[Edu-sig] Pre-PEP was: The fate of raw_input() in Python 3000

Andre Roberge andre.roberge at gmail.com
Thu Sep 14 03:27:20 CEST 2006


Having had a look at the discussion on the Python-3000 mailing list, I thought
it was appropriate to write a draft PEP with the intent of eventually posting
it on the Python 3000 list for "serious" discussion/future decision.

This proposal could most certainly be strengthened, and the wording improved
by a native English speaker with stronger CS background than I have.
I have attempted
to follow the standard recommended format (including providing both a motivation
and rationale ... which seemed a bit redundant and an artificial split...)
Feel free to make comments for improvement and even take over the "ownership"
of this PEP.


Title: Simple input built-in in Python 3000
Version: $Revision: 0.1 $
Last-Modified: $Date: 2006/09/13 20:00:00 $
Author: André Roberge <andre.roberge at gmail.com>
Status: Draft
Type: Standards Track
Content-Type: text/x-rst
Created: 13-Sep-2006
Python-Version: 3.0


Input and output are core features of computer programs.  Currently,
Python provides a simple means of output through the print keyword
and two simple means of input throught the input() and raw_input()
built-in functions.

Python 3.0 will introduces various incompatible changes with previous
Python versions[1].  Among the proposed changes, print will become a built-in
function, print(), while input() and raw_input() would be removed completely
from the built-in namespace, requiring importing some module to provide
even the most basic input capability.

This PEP proposes that Python 3.0 retains some simple user input capability,
equivalent to raw_input(), within the built-in namespace.


With its easy readability and its support for many programming styles
(e.g. procedural, object-oriented, etc.) among others, Python is perhaps
the best computer language to use in introductory programming classes.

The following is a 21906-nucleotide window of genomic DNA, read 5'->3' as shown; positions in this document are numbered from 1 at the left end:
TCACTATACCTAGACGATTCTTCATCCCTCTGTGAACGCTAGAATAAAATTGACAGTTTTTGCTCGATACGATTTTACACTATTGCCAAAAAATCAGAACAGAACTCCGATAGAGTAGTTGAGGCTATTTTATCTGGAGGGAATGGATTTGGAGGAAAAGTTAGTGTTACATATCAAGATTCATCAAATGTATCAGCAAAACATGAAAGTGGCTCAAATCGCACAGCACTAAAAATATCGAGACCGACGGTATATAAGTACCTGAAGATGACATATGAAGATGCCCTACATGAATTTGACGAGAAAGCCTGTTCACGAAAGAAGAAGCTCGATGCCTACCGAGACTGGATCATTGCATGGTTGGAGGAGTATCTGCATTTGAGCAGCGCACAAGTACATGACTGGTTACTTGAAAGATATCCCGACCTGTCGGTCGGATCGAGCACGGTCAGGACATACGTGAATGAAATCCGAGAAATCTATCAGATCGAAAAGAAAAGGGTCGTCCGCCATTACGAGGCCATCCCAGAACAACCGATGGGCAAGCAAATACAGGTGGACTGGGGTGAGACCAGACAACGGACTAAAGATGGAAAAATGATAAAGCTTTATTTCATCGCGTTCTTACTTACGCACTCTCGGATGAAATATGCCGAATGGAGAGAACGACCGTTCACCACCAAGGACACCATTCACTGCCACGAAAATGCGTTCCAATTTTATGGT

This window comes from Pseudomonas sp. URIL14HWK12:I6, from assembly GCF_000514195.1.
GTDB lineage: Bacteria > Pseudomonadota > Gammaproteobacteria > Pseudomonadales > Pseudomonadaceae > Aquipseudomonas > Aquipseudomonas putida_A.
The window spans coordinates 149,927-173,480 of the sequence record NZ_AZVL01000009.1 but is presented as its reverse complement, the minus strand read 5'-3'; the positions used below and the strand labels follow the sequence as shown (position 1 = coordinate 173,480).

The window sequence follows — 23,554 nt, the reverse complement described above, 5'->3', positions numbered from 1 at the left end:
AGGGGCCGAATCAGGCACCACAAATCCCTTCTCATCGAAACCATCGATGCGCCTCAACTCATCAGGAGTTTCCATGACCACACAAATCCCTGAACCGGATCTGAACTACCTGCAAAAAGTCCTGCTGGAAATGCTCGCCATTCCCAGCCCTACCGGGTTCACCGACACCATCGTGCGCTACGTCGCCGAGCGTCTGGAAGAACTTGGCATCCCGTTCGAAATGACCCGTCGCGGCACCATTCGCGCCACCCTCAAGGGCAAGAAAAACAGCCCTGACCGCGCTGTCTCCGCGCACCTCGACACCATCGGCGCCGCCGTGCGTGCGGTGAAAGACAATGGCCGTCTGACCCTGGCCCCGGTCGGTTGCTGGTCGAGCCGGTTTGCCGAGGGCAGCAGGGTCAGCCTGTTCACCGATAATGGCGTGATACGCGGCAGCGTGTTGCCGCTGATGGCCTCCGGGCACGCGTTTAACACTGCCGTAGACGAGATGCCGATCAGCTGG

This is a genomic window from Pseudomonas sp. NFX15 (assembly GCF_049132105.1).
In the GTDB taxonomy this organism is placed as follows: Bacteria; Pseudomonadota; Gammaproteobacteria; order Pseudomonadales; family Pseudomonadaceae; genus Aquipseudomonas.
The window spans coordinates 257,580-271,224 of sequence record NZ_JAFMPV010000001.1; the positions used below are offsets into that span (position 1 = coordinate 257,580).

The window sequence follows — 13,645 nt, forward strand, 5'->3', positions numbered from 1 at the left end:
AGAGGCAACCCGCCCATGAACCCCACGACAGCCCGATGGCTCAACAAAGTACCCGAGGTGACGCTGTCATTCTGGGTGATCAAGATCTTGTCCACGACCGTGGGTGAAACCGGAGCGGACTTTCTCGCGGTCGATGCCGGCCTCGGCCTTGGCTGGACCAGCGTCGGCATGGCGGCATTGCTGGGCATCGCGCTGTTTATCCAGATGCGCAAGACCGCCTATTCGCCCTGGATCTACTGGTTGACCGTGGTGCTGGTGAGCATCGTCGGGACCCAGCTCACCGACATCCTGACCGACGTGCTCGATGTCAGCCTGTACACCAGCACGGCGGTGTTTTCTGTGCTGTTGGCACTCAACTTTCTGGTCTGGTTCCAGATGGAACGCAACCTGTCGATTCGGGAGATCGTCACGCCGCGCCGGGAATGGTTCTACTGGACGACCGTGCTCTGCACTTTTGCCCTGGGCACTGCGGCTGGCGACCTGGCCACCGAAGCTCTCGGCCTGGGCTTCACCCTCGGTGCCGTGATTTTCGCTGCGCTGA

Simple programs most often need to contain a means to provide information to
a user (output) as well as obtaining information from that user (input).
Any computer language intended to be used in an educational setting should
provide straightforward methods for both input and output.

The current proposals for Python 3.0 [1] include a simple output pathway
via a built-in function named print(), but a more complicated method for
input [e.g. via sys.stdin.readline()], one that requires importing an external
module.  Current versions of Python (pre-3.0) include raw_input() as a built-in
function.  With the availability of such a function, programs that
require simple
input/output can be written from day one, without requiring discussions of
importing modules, streams, etc.


Current built-in functions, like input() and raw_input(), are found to be
extremely useful in traditional teaching settings. (For more details,
see the discussion that followed [3].)  While the BDFL has clearly stated [3]
that input() was not to be kept in Python 3000, he has also stated that he
was not against revising the decision of killing raw_input().

raw_input() provides a simple mean to ask a question and obtain information
from a user.  The proposed plans for Python 3.0 would require the replacement
of the single statement

speed = raw_input("What is the average airspeed velocity of an unladed

by the more complicated

import sys
print("What is the average airspeed velocity of an unladed swallow?")
speed = sys.stdin.readline()

The removal of raw_input (or equivalent) would not significantly reduce the
built-in namespace while it would steepen significantly the learning
curve for beginners.


The built-in input function should be totally equivalent to the existing
raw_input() function.

Open issues

With input() effectively removed from the language, the name raw_input()
makes much less sense and alternatives should be considered.  The
various possibilities mentioned in various forums include:

input()  # rejected by Guido


.. [1] Miscellaneous Python 3.0 Plans
..[2] The fate of raw_input() in Python 3000
.. [3] educational aspects of Python 3000


This document has been placed in the public domain.

More information about the Edu-sig mailing list